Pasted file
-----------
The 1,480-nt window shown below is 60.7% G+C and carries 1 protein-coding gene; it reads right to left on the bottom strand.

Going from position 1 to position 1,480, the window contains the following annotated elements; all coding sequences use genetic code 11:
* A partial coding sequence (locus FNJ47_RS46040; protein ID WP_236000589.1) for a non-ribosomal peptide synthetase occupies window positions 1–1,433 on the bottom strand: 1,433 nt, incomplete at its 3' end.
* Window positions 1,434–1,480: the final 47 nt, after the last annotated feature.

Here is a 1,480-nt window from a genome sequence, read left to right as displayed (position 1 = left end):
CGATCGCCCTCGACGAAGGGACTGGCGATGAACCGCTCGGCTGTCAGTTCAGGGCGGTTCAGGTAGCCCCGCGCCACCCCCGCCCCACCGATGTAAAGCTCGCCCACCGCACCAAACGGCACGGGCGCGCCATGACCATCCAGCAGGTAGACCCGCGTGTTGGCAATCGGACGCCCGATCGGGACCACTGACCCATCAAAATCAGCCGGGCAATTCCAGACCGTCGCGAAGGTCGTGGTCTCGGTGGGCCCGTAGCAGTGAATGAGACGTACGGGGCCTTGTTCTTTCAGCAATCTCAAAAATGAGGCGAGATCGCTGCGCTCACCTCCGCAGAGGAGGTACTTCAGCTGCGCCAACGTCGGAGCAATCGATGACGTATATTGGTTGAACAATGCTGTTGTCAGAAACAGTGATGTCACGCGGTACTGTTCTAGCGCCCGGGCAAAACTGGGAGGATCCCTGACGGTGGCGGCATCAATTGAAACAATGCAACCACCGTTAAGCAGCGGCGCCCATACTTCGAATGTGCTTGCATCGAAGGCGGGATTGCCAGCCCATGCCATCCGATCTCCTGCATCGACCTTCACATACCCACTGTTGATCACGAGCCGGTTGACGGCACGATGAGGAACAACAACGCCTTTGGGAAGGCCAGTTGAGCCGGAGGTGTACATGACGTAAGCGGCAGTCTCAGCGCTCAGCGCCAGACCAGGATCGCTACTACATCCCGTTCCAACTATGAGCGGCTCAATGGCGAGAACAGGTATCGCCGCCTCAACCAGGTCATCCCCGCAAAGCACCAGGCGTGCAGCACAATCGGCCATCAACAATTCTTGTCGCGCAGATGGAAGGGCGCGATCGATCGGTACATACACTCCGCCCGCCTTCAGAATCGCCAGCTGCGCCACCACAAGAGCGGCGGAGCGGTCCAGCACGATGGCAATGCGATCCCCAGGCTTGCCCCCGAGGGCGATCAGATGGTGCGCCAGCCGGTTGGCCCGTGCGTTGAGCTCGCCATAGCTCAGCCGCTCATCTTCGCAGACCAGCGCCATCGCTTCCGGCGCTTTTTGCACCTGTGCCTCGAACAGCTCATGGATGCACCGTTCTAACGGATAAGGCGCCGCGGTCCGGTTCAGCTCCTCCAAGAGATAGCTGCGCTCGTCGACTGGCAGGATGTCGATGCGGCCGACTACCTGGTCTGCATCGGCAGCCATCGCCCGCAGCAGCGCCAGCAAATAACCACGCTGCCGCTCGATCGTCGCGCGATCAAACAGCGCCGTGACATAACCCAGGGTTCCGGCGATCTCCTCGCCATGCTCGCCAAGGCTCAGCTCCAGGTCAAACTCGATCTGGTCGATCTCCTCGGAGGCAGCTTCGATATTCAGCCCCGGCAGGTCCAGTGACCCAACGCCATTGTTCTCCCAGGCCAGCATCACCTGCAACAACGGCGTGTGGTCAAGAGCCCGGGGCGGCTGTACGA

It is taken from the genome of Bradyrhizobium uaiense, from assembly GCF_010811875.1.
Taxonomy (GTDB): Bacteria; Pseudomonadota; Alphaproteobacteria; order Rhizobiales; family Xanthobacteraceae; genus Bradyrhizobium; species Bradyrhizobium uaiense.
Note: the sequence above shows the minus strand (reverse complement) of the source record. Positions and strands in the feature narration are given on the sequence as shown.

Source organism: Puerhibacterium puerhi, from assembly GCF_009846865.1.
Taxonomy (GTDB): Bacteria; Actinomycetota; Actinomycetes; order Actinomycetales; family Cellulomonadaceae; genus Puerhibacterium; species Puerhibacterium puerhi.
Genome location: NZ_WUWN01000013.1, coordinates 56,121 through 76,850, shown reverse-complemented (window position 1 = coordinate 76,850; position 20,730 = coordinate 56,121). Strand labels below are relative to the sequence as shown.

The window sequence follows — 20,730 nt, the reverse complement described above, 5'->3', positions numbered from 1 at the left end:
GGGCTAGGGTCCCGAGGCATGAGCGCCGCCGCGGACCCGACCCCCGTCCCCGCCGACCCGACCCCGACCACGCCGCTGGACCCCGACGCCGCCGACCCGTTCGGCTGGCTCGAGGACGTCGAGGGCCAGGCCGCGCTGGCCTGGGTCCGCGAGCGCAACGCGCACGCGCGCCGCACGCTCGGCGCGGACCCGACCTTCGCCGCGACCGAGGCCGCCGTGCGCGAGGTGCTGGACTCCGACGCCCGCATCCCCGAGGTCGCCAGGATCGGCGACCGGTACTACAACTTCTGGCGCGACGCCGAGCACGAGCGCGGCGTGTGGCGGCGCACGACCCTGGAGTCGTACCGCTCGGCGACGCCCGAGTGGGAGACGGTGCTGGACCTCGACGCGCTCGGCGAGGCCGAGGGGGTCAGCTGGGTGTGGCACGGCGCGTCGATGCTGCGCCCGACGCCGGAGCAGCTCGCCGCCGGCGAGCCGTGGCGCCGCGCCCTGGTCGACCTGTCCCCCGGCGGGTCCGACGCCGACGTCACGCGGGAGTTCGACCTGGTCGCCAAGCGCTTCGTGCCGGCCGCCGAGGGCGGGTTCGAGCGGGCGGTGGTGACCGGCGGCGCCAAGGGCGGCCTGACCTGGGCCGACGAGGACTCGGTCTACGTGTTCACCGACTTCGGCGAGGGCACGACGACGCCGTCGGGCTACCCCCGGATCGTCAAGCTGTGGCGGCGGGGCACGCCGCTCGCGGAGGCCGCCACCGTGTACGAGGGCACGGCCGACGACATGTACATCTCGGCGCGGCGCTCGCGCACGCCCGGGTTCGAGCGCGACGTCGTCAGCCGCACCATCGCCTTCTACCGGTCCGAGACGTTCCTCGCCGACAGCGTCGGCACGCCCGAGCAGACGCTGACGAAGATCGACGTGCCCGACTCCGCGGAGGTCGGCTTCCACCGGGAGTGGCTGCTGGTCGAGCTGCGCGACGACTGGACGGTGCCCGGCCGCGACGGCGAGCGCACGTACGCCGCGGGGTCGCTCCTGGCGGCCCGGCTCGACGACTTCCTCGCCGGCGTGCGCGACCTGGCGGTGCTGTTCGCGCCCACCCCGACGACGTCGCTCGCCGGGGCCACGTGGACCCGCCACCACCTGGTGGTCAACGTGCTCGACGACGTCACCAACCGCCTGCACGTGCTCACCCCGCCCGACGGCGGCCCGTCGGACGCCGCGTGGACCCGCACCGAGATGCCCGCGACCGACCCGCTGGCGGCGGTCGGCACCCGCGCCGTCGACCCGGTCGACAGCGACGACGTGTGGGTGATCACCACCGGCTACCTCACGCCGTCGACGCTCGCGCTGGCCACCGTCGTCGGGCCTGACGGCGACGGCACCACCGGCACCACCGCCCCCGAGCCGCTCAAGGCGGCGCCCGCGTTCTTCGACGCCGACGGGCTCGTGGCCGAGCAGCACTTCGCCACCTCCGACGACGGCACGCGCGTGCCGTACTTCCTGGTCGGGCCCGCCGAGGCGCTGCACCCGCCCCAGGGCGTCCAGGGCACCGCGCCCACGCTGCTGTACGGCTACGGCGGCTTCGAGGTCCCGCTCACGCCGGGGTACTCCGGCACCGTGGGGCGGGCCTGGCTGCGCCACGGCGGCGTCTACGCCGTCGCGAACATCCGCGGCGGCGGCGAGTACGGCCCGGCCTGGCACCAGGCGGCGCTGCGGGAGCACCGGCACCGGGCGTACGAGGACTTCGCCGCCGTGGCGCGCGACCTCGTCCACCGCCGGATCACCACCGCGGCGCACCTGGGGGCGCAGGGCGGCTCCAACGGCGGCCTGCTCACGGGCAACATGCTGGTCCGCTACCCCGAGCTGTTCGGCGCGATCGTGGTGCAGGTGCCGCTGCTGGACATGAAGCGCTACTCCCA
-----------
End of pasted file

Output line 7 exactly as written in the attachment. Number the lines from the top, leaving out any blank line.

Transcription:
It is taken from the genome of Bradyrhizobium uaiense, from assembly GCF_010811875.1.